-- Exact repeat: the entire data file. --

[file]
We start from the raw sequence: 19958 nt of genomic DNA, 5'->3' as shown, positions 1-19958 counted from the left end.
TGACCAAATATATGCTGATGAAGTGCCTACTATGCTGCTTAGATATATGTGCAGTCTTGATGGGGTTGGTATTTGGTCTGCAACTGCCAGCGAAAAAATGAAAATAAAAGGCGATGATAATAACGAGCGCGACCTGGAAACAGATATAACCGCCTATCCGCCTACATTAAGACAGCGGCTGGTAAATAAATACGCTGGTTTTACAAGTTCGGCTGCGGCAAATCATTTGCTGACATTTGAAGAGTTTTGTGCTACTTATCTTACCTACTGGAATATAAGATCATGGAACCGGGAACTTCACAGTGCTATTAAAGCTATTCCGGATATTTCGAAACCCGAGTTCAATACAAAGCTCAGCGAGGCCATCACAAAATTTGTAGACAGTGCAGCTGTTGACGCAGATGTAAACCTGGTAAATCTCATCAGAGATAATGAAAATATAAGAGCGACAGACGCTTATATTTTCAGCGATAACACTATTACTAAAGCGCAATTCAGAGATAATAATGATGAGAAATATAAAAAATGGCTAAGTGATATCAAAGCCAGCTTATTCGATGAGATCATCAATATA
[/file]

We start from the raw sequence: 19958 nt of genomic DNA, 5'->3' as shown, positions 1-19958 counted from the left end.
TGACCAAATATATGCTGATGAAGTGCCTACTATGCTGCTTAGATATATGTGCAGTCTTGATGGGGTTGGTATTTGGTCTGCAACTGCCAGCGAAAAAATGAAAATAAAAGGCGATGATAATAACGAGCGCGACCTGGAAACAGATATAACCGCCTATCCGCCTACATTAAGACAGCGGCTGGTAAATAAATACGCTGGTTTTACAAGTTCGGCTGCGGCAAATCATTTGCTGACATTTGAAGAGTTTTGTGCTACTTATCTTACCTACTGGAATATAAGATCATGGAACCGGGAACTTCACAGTGCTATTAAAGCTATTCCGGATATTTCGAAACCCGAGTTCAATACAAAGCTCAGCGAGGCCATCACAAAATTTGTAGACAGTGCAGCTGTTGACGCAGATGTAAACCTGGTAAATCTCATCAGAGATAATGAAAATATAAGAGCGACAGACGCTTATATTTTCAGCGATAACACTATTACTAAAGCGCAATTCAGAGATAATAATGATGAGAAATATAAAAAATGGCTAAGTGATATCAAAGCCAGCTTATTCGATGAGATCATCAATATA